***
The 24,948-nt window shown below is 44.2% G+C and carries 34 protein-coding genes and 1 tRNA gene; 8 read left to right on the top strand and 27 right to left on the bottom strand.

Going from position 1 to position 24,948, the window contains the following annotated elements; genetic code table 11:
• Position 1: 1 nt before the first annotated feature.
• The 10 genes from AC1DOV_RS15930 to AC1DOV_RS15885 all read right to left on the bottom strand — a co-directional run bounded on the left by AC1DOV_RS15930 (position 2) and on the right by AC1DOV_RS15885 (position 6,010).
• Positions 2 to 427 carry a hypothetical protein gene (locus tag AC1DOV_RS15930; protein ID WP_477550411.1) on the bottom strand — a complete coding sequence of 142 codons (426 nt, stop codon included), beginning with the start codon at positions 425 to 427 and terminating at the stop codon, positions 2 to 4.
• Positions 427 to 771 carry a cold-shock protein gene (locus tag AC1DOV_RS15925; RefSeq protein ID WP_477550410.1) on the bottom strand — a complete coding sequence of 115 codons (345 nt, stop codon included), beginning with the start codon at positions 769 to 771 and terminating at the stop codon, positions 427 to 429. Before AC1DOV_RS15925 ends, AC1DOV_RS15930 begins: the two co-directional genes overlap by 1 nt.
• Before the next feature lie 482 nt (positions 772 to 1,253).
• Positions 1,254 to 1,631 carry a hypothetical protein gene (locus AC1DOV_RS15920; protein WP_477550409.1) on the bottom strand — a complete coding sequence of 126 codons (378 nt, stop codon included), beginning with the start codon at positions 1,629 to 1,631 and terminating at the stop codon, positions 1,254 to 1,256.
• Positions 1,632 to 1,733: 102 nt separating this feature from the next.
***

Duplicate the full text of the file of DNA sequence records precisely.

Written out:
The 24,948-nt window shown below is 44.2% G+C and carries 34 protein-coding genes and 1 tRNA gene; 8 read left to right on the top strand and 27 right to left on the bottom strand.

Going from position 1 to position 24,948, the window contains the following annotated elements; genetic code table 11:
• Position 1: 1 nt before the first annotated feature.
• The 10 genes from AC1DOV_RS15930 to AC1DOV_RS15885 all read right to left on the bottom strand — a co-directional run bounded on the left by AC1DOV_RS15930 (position 2) and on the right by AC1DOV_RS15885 (position 6,010).
• Positions 2 to 427 carry a hypothetical protein gene (locus tag AC1DOV_RS15930; protein ID WP_477550411.1) on the bottom strand — a complete coding sequence of 142 codons (426 nt, stop codon included), beginning with the start codon at positions 425 to 427 and terminating at the stop codon, positions 2 to 4.
• Positions 427 to 771 carry a cold-shock protein gene (locus tag AC1DOV_RS15925; RefSeq protein ID WP_477550410.1) on the bottom strand — a complete coding sequence of 115 codons (345 nt, stop codon included), beginning with the start codon at positions 769 to 771 and terminating at the stop codon, positions 427 to 429. Before AC1DOV_RS15925 ends, AC1DOV_RS15930 begins: the two co-directional genes overlap by 1 nt.
• Before the next feature lie 482 nt (positions 772 to 1,253).
• Positions 1,254 to 1,631 carry a hypothetical protein gene (locus AC1DOV_RS15920; protein WP_477550409.1) on the bottom strand — a complete coding sequence of 126 codons (378 nt, stop codon included), beginning with the start codon at positions 1,629 to 1,631 and terminating at the stop codon, positions 1,254 to 1,256.
• Positions 1,632 to 1,733: 102 nt separating this feature from the next.